Carol Saunders, PhD
Visiting Research Scholar, Environmental Studies
I recently joined the Department of Environmental Studies, allowing me to interact with dynamic colleagues and return to a region of the country that I love. Much of my career has been devoted to wildlife and biodiversity conservation. For my dissertation, I spent a year walking with baboons in Kenya. Animal behavior has always been a passion of mine, along with learning how to see in nature. I was an active member of the Illinois Butterfly Monitoring Network and look forward to participating in similar citizen science activities in New England.
As I think of the ways I can contribute to a more sustainable and harmonious world, I find myself using my psychology background more and more. Acknowledging that humans are both the source of many problems as well as the hope for a better future, I co-founded the new field of conservation psychology. This field has great potential for making the powerful tools and methodologies from psychology more available to conservation professionals. One of my interests is finding ways to communicate more effectively about our feelings and deeply held values concerning our relationship to nature.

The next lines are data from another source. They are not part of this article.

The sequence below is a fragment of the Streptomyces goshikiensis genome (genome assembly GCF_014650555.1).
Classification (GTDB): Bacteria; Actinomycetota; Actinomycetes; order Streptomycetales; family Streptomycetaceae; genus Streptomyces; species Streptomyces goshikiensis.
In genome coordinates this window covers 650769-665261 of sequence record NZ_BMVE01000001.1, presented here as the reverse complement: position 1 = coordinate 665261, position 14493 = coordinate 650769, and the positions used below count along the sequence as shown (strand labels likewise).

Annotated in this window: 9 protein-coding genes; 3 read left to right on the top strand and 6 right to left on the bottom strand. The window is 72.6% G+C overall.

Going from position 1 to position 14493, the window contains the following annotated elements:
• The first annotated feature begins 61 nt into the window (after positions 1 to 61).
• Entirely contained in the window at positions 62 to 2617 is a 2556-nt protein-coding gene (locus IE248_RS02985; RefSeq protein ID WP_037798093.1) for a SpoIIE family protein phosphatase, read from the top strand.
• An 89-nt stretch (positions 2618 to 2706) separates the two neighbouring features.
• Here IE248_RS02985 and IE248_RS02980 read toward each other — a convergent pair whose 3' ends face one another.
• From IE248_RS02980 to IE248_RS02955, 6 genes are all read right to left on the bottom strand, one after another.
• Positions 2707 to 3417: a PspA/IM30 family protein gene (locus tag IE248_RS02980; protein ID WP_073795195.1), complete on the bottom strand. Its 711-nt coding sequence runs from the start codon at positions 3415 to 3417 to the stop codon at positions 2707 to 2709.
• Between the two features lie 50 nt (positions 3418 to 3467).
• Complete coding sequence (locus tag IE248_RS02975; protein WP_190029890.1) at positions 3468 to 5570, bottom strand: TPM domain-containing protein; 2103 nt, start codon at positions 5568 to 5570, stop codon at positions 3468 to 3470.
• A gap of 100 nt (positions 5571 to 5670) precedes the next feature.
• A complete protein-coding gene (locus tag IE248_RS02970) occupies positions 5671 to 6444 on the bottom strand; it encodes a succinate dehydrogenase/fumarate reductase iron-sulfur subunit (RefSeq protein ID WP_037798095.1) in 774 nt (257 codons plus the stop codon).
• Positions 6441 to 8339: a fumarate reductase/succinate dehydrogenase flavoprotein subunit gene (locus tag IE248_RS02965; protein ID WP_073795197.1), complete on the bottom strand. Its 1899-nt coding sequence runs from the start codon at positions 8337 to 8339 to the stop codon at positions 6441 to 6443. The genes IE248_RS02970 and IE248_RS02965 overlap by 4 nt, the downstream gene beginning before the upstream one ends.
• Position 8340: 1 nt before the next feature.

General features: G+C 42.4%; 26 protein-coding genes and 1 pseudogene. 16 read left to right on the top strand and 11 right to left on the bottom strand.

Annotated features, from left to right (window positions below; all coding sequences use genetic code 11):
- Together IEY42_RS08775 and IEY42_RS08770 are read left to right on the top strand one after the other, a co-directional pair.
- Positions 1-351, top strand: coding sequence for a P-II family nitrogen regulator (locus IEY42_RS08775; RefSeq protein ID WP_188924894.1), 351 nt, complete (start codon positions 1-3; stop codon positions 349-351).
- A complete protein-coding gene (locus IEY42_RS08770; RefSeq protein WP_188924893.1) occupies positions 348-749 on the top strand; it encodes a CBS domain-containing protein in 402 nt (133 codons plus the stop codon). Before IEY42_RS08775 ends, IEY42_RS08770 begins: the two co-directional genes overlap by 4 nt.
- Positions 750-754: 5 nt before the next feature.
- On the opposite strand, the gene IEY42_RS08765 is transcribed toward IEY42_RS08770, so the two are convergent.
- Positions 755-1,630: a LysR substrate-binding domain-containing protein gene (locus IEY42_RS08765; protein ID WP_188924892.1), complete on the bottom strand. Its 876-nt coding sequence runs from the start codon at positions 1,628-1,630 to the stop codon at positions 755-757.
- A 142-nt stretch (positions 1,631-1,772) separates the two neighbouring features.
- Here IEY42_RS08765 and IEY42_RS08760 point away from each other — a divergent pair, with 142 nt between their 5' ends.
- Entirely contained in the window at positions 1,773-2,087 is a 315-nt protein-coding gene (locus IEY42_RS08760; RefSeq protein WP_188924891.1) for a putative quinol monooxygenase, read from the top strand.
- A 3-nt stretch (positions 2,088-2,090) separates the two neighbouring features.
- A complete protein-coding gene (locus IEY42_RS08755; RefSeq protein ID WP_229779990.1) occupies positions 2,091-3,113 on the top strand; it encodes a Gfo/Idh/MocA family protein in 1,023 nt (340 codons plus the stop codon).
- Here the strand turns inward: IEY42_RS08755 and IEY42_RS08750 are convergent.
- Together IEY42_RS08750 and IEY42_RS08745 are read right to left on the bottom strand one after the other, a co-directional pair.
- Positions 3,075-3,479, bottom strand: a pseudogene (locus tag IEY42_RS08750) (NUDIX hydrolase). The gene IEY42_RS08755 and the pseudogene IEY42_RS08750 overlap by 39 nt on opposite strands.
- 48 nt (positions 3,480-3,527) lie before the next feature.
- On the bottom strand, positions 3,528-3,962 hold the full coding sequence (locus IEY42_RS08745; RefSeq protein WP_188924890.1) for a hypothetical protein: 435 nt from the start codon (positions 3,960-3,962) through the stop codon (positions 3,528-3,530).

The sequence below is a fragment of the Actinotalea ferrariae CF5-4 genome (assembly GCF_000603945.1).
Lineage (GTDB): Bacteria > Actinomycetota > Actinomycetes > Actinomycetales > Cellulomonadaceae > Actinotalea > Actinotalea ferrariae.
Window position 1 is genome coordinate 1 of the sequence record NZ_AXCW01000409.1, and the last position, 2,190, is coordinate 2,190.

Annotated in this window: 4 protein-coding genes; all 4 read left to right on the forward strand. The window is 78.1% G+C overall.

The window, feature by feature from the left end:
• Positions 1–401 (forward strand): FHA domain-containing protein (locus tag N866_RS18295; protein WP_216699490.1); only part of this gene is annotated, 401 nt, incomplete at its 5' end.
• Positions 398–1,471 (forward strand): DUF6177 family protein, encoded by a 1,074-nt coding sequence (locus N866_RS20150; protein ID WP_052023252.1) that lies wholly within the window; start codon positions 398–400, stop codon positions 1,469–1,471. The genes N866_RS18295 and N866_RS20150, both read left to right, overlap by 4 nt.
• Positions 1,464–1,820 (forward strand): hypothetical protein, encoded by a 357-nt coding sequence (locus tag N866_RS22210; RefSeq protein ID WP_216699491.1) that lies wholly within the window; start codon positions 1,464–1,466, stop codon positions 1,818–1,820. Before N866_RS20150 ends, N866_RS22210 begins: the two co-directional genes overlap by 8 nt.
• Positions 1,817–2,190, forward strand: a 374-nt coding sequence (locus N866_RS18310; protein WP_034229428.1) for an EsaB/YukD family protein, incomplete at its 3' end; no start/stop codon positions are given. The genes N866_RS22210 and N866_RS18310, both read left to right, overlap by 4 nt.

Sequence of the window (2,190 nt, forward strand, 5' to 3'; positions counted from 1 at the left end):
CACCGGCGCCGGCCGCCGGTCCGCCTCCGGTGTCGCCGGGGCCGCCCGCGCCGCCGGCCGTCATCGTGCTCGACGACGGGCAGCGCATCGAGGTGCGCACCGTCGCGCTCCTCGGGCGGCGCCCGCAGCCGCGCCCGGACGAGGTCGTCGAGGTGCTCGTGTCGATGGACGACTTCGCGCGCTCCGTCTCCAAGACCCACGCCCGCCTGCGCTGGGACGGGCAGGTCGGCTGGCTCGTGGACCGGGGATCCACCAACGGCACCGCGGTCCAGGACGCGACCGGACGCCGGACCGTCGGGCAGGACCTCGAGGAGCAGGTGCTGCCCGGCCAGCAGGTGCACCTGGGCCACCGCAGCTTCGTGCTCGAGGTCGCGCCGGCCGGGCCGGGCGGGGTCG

Previously, I directed an evaluation department at the Chicago Zoological Society/Brookfield Zoo. My colleagues and I helped develop programs and exhibits based on conservation psychology principles and then measured their success. My time in Chicago provided me with insights about conservation issues in an urban setting, as well as how non-profits support their missions as change institutions.
I enjoy graduate students and am excited about the opportunity to teach a conservation psychology course in the fall. This course is a pilot effort unique to Antioch University that will include guest lectures by leaders in the field along with sections from a new textbook.
- PhD, Behavioral Biology, Cornell University
- MA, Psychology, University of Virginia
- BA, Biology/Psychology, Gettysburg College
Connection to animals and nature, conservation behavior, environmental communication
- Conservation Psychology
- Program Evaluation